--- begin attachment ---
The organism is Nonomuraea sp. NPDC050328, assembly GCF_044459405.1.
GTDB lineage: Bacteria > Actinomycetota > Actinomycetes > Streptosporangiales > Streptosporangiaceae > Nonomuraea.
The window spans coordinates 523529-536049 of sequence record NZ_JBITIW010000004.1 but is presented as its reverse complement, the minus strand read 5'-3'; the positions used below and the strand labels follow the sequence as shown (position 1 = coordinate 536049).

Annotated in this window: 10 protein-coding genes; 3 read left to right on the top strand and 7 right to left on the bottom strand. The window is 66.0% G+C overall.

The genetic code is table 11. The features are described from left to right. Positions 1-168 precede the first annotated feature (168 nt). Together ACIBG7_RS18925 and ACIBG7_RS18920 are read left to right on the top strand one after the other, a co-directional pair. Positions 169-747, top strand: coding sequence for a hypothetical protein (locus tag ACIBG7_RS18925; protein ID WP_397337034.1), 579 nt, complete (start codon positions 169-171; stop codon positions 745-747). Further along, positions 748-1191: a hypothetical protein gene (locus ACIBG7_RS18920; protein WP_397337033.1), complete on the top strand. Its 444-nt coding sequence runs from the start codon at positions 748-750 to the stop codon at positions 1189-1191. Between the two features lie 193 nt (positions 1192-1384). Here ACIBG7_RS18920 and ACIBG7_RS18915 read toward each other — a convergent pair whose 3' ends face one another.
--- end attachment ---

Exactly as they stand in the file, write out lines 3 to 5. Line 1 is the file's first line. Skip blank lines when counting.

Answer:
The window spans coordinates 523529-536049 of sequence record NZ_JBITIW010000004.1 but is presented as its reverse complement, the minus strand read 5'-3'; the positions used below and the strand labels follow the sequence as shown (position 1 = coordinate 536049).

Annotated in this window: 10 protein-coding genes; 3 read left to right on the top strand and 7 right to left on the bottom strand. The window is 66.0% G+C overall.

The genetic code is table 11. The features are described from left to right. Positions 1-168 precede the first annotated feature (168 nt). Together ACIBG7_RS18925 and ACIBG7_RS18920 are read left to right on the top strand one after the other, a co-directional pair. Positions 169-747, top strand: coding sequence for a hypothetical protein (locus tag ACIBG7_RS18925; protein ID WP_397337034.1), 579 nt, complete (start codon positions 169-171; stop codon positions 745-747). Further along, positions 748-1191: a hypothetical protein gene (locus ACIBG7_RS18920; protein WP_397337033.1), complete on the top strand. Its 444-nt coding sequence runs from the start codon at positions 748-750 to the stop codon at positions 1189-1191. Between the two features lie 193 nt (positions 1192-1384). Here ACIBG7_RS18920 and ACIBG7_RS18915 read toward each other — a convergent pair whose 3' ends face one another.